CreakyJoints launched an interactive program in conjunction with Janssen Biotech, Inc. to help patients with moderate to severe rheumatoid arthritis become more present in their own care.
The first chat, called “It Takes Two: Working With Your Rheumatologist to Manage Your RA” featured Dr. Laurie Ferguson (a health psychologist) and Matt Iseman (an RA patient, stand-up comedian).
The discussion was robust and important. As most of us with RA know, diagnosis is difficult. For Matt, it took 1.5 years for him to receive his RA diagnosis. And as part of the interactive polling during the chat we learned that 44% of participants said it took them longer than one year to get an RA diagnosis. Imagine the better outcomes we could have if we get diagnosed earlier?
For those of you who couldn’t attend here are some highlights:
- Tracking – Matt suggested tracking symptoms and other pieces of data that you could then share with your doctor. Both Laurie and Matt stressed that the relationship between you and your rheumatologist is a partnership, and both the patient and the doctor should be held accountable.
- Information – Another key piece of advice was that having information is powerful, and being an informed patient is extremely important.
- Be prepared – Come to your appointments with a plan, both long term and short term. This will help guide your appointment and provide information to your doctor about what is important to you.
- Be your own best advocate – The consensus seems to be that if the relationship between you and your rheumatologist is not working, you should definitely make a change.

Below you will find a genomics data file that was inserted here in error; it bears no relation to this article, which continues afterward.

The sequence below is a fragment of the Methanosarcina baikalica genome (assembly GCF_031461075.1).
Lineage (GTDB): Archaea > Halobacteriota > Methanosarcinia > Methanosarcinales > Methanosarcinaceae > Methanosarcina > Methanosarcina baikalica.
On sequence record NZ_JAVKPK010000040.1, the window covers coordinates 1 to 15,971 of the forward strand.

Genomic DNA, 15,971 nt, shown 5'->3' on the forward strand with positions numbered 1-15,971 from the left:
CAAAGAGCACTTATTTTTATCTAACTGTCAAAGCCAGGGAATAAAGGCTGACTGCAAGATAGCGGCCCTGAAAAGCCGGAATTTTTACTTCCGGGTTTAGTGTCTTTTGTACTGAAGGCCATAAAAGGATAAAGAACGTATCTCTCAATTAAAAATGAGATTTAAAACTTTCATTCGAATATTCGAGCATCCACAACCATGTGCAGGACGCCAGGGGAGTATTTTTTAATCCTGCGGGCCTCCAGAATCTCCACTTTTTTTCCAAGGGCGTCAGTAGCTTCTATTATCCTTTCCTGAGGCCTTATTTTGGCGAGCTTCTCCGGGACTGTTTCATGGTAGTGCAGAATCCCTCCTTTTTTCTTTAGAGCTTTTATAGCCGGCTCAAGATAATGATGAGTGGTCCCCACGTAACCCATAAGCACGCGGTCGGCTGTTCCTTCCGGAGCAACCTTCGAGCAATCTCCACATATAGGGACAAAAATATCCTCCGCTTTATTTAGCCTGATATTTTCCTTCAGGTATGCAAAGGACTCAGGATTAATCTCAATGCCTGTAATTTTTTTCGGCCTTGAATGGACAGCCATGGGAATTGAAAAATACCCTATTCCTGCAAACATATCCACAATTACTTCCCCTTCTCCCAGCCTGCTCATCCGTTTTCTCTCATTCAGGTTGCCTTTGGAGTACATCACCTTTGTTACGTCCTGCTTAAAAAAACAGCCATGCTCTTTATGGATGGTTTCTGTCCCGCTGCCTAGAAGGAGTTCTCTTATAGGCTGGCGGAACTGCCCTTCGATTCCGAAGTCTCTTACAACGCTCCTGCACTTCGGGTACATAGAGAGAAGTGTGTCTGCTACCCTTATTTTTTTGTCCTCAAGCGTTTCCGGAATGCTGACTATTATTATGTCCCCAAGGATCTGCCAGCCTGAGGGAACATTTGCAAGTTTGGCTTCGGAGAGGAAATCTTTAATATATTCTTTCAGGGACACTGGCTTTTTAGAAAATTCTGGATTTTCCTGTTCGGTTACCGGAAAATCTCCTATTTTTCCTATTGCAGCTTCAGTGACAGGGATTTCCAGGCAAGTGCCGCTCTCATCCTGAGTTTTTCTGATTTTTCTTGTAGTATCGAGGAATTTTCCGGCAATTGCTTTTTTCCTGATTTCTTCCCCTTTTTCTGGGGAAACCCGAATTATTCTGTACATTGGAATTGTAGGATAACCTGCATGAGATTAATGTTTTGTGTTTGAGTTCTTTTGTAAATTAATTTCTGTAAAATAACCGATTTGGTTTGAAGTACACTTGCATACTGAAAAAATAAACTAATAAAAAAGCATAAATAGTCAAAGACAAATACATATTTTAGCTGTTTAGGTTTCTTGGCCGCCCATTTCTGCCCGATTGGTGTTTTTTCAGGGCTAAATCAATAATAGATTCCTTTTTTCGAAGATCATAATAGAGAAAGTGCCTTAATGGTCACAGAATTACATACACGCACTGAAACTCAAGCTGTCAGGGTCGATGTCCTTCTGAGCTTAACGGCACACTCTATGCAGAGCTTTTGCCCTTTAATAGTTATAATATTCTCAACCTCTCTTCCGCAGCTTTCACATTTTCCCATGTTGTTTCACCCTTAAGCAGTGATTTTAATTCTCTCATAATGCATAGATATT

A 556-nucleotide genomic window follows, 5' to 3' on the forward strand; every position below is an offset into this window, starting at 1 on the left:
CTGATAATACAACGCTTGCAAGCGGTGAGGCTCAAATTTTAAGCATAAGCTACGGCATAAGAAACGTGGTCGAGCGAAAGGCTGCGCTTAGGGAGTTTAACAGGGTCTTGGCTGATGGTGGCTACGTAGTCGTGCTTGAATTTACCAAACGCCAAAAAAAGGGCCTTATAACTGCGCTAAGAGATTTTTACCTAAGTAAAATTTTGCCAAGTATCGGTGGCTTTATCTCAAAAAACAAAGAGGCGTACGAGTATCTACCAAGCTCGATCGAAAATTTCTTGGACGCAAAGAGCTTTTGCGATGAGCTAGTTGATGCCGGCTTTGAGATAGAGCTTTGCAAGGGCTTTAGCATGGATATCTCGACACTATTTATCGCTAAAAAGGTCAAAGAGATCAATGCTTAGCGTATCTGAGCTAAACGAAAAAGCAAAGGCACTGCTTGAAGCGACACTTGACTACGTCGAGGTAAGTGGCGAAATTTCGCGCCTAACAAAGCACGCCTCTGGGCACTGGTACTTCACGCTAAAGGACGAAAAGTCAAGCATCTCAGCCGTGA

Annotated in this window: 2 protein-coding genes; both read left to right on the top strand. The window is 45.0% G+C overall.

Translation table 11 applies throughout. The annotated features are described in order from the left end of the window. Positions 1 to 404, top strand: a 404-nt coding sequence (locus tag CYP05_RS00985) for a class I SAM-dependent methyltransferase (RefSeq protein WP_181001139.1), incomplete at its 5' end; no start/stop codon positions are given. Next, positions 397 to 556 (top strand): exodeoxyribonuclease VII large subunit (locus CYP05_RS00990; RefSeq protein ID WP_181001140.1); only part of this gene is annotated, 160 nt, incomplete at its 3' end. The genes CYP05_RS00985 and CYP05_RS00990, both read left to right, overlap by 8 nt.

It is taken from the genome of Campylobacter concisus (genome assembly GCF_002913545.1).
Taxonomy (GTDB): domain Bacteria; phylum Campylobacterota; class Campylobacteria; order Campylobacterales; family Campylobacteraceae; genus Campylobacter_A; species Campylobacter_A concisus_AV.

- Healthcare team – Matt said that if you live in an area where a rheumatologist isn’t readily available, it’s worth traveling to see one. While it’s up to you who your main doctor is, a rheumatologist is a key member of the healthcare team for anyone with rheumatoid arthritis.
- Internet – If you are not finding answers from medical professionals, one place to turn is the robust RA community that exists online. Not only can you find information, you can also find help and support from fellow RA sufferers. CreakyJoints.org is a great resource.
Finally, Matt had some poignant advice:
1) RA is part of who you are, but it does not define who you are.
2) Don’t let RA run your life. Run RA.
Want to learn more? There are three more webinars in the Joint Decisions series:
October 15, 2014 – “Know Your Options: Making Informed Decisions About RA Treatments”
November 4, 2014 – “Benefit From Your Benefits: How to Make RA Treatment More Affordable”
January 4, 2015 – “Right Track RA: Helpful Tips for Continued Success in the New Year”
All chats are from 7:00 p.m. to 8:00 p.m. EST.
For more information and to register, visit CreakyJoints_JointDecisions.
* It is important to note that these chats are not a substitute for medical advice. Always talk to your doctor before making significant changes to your treatment regimen.